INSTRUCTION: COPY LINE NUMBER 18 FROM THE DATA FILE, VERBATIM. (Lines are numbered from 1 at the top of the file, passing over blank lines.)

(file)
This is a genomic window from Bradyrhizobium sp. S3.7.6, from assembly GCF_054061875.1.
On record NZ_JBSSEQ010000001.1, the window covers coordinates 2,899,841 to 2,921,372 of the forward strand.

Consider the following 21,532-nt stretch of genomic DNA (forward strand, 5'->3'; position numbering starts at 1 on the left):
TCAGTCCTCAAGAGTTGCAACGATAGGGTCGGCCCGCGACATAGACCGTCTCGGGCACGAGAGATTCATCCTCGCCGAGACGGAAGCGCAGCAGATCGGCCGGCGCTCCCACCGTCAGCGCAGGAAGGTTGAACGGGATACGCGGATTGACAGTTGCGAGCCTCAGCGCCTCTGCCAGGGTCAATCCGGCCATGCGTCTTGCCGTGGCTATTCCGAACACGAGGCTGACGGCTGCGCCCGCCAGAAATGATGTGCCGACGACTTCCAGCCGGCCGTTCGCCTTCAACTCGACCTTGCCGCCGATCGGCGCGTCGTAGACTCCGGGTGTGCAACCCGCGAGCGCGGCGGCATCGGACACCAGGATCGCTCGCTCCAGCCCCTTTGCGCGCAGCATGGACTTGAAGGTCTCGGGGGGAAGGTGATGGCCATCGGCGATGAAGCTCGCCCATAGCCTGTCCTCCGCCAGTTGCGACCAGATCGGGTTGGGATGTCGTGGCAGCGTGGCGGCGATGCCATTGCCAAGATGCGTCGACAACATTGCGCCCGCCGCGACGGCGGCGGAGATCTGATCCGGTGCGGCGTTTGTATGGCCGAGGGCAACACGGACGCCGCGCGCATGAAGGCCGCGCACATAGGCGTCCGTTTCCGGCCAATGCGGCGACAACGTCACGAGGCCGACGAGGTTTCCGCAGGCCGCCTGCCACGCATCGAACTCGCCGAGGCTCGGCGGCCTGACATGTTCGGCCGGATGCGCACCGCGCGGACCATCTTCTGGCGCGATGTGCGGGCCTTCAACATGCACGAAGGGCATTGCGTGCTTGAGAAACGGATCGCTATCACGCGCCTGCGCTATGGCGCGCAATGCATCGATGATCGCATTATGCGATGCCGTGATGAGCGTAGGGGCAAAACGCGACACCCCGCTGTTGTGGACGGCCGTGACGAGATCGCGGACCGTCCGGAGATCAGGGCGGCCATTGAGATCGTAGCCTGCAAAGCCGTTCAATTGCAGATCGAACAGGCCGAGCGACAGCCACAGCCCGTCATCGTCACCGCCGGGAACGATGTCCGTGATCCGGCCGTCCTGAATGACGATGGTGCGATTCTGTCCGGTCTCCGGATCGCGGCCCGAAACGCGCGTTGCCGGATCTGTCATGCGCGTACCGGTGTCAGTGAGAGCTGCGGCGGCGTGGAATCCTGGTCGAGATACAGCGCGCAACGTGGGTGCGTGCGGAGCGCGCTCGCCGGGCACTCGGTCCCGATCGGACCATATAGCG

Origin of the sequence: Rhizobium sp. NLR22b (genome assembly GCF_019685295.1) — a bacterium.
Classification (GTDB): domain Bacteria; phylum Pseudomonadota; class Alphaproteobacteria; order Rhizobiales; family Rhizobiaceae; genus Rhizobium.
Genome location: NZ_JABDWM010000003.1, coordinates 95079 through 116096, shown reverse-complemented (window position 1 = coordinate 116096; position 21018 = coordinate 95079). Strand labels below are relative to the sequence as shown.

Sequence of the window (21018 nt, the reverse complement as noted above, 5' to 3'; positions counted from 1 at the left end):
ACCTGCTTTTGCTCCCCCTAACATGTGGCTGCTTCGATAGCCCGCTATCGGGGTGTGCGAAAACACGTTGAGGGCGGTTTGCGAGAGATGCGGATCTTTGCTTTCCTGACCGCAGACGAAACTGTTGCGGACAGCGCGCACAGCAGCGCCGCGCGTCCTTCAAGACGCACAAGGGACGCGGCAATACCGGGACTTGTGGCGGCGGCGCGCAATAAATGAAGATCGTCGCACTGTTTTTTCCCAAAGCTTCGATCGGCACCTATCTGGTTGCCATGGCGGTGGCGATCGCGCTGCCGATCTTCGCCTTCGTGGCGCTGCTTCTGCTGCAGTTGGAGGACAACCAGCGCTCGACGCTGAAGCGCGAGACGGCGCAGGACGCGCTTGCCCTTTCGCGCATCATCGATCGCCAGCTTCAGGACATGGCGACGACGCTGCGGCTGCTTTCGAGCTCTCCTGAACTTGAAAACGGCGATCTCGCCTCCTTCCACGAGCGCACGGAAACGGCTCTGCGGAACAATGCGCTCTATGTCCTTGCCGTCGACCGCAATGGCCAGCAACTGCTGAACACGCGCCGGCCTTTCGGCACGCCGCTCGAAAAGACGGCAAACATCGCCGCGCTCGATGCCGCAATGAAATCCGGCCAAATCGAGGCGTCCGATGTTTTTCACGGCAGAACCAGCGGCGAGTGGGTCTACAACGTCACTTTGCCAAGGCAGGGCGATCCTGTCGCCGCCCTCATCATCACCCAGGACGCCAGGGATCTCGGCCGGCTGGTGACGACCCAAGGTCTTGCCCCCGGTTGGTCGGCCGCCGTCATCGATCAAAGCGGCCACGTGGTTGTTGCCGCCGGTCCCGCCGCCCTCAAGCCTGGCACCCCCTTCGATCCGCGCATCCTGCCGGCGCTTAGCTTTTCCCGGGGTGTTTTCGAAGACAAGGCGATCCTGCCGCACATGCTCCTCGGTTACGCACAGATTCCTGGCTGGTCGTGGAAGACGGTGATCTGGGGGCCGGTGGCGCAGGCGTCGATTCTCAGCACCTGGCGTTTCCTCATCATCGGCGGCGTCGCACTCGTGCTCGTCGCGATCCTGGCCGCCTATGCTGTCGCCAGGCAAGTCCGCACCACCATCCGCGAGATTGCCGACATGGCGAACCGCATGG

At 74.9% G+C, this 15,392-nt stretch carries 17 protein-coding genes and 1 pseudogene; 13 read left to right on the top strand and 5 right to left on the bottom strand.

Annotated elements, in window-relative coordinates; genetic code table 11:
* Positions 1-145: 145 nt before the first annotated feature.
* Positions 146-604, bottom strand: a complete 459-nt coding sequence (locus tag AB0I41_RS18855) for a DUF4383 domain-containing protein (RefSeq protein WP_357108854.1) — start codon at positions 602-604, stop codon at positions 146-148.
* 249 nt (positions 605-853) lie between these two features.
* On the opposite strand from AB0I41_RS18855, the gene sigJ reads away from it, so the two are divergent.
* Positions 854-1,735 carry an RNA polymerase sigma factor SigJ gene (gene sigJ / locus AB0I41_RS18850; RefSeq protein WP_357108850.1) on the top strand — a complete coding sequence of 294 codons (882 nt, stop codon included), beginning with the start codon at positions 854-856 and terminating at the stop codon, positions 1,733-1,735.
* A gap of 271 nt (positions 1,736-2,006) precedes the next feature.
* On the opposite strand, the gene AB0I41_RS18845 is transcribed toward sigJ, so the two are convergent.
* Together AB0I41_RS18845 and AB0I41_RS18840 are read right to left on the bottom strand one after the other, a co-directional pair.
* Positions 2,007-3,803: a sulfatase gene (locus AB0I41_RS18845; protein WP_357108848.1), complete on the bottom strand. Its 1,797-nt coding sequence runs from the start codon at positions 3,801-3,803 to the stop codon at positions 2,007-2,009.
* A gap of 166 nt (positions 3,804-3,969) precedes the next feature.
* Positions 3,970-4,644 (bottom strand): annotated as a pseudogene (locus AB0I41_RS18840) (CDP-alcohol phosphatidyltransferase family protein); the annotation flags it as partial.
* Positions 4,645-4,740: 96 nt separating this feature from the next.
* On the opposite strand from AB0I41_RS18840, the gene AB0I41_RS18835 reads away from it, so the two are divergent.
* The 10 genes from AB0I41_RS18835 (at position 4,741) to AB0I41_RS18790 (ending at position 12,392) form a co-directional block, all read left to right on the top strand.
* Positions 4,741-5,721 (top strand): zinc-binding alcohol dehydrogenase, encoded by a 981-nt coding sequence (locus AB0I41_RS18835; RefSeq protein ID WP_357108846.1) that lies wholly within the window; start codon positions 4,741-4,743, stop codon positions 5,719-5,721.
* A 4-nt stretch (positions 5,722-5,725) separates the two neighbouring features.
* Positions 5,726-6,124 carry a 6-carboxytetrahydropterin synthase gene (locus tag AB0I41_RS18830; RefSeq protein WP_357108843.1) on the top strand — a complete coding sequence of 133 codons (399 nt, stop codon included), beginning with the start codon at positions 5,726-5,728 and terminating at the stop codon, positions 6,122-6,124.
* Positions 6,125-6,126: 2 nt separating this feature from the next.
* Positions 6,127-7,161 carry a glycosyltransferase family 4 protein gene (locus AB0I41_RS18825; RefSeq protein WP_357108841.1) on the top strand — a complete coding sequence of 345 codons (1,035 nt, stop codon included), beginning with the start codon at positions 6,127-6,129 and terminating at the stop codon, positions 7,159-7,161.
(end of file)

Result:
* On the opposite strand, the gene AB0I41_RS18845 is transcribed toward sigJ, so the two are convergent.